What’s the full story? This is a structural play on the airliners, and SPR is a non-OEM (non-original equipment manufacturer) company. As Benchmark comments:
SPR will face costs to retro-fit 737’s, FY23 deliveries could be impacted, and FCF moves right. However, BA stated yesterday the SPR announcement won’t hinder supply chain plans for increasing production, SPR assembly fix is known (compared to redesigns), and the problem installations were limited to 1 of multiple suppliers. Net, net airlines are clamoring for new aircraft as existing fleet capacity struggles to meet demand (MRO visits at 2x normal stays), mega aircraft orders (United, Air India, Ryanair) are likely to continue as airlines lock in dwindling slots, and SPR has the infrastructure to ramp in place.
Translation: Someone has to design custom fuselage sections, manufacture them and ship those things for custom-designed large airliners and business/regional jets. Side note: SPR is a large prime manufacturer of defense products.
How did the stock react? Premarket, at 6 a.m., the equity rose from $30.20 to $30.67 after InvestingPro’s headline hit. Shares opened the regular session at $30.26. SPR ended the day up at $30.87, a gain of $0.61, or 2%.
Shift4 Payments raised to Overweight
What happened? Stephens upgraded Shift4 Payments (NYSE:FOUR) to Overweight with a $80 price target on Thursday.
What’s the full story? Following a short report, the sell-side came to the usual defenses. Stephens commented, “…we see minimal validity to the Blue Orca short report which has created an attractive entry point for shares.”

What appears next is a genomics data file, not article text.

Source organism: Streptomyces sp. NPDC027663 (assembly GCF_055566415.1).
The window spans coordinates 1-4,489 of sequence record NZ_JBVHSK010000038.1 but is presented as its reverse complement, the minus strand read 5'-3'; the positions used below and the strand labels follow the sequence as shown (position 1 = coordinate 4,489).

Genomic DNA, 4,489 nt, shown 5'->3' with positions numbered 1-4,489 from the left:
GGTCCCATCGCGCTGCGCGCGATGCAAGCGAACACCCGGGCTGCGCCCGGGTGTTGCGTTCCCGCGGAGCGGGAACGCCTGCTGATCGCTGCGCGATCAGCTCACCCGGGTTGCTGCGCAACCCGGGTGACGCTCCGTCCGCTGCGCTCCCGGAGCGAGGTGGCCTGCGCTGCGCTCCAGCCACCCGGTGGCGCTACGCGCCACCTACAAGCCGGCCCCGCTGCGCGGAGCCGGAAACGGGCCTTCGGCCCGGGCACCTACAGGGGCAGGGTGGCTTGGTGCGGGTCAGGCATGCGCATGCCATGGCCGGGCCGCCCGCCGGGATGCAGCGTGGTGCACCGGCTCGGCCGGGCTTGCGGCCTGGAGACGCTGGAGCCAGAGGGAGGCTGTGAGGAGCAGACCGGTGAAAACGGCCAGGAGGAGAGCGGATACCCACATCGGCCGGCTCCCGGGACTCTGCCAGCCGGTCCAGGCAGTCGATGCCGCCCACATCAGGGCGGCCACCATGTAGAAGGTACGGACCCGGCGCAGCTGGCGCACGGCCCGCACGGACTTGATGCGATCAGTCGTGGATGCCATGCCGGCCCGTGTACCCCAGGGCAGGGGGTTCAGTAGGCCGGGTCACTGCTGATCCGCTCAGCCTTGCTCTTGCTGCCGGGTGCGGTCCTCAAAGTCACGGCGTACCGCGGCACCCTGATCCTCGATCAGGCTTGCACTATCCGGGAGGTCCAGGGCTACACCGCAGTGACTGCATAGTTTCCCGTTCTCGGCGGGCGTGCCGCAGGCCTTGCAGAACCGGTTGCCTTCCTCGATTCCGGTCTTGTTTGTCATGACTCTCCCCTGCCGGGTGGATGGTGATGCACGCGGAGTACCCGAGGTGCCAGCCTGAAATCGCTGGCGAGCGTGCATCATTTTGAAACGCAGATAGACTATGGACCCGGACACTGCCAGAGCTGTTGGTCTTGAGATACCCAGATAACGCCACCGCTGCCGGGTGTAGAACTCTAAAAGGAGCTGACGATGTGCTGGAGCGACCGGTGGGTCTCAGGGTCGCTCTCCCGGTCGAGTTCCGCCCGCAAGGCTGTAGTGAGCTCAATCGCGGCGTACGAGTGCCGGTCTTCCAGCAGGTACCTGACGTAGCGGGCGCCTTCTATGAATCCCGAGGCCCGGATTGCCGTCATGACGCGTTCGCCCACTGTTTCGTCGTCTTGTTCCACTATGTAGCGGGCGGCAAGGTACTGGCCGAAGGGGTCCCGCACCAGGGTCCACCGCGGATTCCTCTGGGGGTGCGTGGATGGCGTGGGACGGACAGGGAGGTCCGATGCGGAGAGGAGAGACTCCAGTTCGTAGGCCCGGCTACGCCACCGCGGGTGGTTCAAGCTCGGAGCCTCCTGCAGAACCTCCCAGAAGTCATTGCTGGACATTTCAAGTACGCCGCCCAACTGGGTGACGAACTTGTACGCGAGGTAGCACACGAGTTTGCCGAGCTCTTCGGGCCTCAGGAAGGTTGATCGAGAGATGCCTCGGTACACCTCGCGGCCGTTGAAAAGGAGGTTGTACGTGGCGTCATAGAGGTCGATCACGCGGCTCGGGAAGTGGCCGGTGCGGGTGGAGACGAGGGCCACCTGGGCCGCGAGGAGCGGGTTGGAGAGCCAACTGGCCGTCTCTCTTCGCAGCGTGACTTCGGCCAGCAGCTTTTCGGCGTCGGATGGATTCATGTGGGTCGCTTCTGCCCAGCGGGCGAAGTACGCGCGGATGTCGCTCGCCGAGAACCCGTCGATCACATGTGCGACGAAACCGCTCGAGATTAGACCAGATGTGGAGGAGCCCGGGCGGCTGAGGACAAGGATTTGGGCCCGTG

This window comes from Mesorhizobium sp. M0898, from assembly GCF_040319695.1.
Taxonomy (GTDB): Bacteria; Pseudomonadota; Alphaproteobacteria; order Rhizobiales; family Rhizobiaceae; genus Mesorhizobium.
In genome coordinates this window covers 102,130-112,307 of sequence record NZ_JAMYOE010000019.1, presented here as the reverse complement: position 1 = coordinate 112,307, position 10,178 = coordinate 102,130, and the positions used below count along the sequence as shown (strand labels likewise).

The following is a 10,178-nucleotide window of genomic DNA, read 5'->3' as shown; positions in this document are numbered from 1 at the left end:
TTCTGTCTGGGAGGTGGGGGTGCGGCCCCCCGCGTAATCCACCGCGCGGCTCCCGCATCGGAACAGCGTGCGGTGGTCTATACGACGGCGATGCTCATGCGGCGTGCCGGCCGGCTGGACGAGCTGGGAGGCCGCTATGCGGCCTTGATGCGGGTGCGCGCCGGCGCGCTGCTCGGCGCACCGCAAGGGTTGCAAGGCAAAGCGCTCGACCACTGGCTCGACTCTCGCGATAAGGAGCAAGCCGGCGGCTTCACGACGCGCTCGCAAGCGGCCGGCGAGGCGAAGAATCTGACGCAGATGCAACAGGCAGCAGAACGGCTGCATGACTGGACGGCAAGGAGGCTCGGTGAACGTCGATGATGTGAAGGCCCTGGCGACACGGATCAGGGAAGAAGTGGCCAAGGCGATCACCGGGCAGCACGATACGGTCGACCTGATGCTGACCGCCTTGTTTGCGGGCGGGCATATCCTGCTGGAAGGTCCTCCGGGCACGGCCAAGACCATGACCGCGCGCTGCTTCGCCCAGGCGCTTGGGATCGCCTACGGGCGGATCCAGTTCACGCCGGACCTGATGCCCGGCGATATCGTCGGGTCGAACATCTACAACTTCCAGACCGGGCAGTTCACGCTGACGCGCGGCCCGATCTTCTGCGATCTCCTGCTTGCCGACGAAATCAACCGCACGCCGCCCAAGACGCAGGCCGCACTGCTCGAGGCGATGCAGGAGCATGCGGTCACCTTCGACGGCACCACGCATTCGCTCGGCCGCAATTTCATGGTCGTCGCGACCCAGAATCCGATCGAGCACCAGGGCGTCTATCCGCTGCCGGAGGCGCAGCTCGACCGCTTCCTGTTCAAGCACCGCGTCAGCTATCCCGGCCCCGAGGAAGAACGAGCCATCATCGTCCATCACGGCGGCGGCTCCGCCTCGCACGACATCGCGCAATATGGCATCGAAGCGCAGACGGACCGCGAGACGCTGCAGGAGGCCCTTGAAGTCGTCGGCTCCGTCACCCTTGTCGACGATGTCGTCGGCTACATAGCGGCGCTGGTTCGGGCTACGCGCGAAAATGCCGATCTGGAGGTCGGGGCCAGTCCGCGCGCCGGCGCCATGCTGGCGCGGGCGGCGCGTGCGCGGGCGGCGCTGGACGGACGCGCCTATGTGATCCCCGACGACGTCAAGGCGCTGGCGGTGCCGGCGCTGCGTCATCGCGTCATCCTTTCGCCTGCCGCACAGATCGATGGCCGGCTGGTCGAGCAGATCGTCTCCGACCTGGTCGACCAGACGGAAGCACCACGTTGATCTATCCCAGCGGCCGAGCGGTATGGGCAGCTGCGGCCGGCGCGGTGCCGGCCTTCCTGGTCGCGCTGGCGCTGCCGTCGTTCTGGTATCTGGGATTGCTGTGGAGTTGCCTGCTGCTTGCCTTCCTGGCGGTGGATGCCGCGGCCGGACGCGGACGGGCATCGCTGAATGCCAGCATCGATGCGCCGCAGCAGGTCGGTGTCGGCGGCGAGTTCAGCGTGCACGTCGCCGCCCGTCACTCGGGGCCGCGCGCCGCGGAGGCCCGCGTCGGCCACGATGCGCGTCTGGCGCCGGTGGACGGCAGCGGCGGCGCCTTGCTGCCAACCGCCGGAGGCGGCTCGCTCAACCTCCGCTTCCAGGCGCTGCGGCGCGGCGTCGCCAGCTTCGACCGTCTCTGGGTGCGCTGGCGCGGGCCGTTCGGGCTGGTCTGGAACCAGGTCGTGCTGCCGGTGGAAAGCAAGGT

This tends to be the case with the Hindenburgs, Citrons, Muddy Waters and Blue Orcas of the world. Addressing the report itself alongside a valuation defense on Shift4, Stephens wrote:
We see minimal validity to the short report that alleges a series of aggressive financial maneuvers enabled by poor corporate governance and motivated by the CEO ownership interest. In our view, the 3rd party internalization (common industry practice) has been well-articulated by mgmt, motivated by the launch of SkyTab POS/reduction of CAC/payback period, and in the best interest of shareholders. Further, the $76.5M withdrawal which allegedly inflated CF was in fact included in adjustments, which invalidates the claim.
How did the stock react? Shares opened the regular session at $63.35 and rose $3.17 from the prior close, or about 5%, to close at $65.76.
Truist Downgrades Tesla
What happened? Truist ended the week with harsh news for Tesla (NASDAQ:TSLA) stockholders, downgrading the company to Hold from Buy with a $154 price target.
What’s the full story? Truist came right out of the gate calling out Tesla for yet another price cut:
Pricing trends amplify importance of TSLA’s AI businesses, but diminish the value of its core automotive business.
Truist analysis is a mixed bag among the scalpers who generate activity/liquidity and those who will use the commentary on either-side to support their thesis.
For those who mind, the call was based upon sensitivity analysis with the analyst commenting, “This influences a sensitivity analysis around automotive EBIT margins that we show below, stimulating our downgrade to Hold.”
How did the stock react? Tesla opened the regular session trading at a $164 handle and steadily gained on the day to end at $165.08, up nearly 1.3%.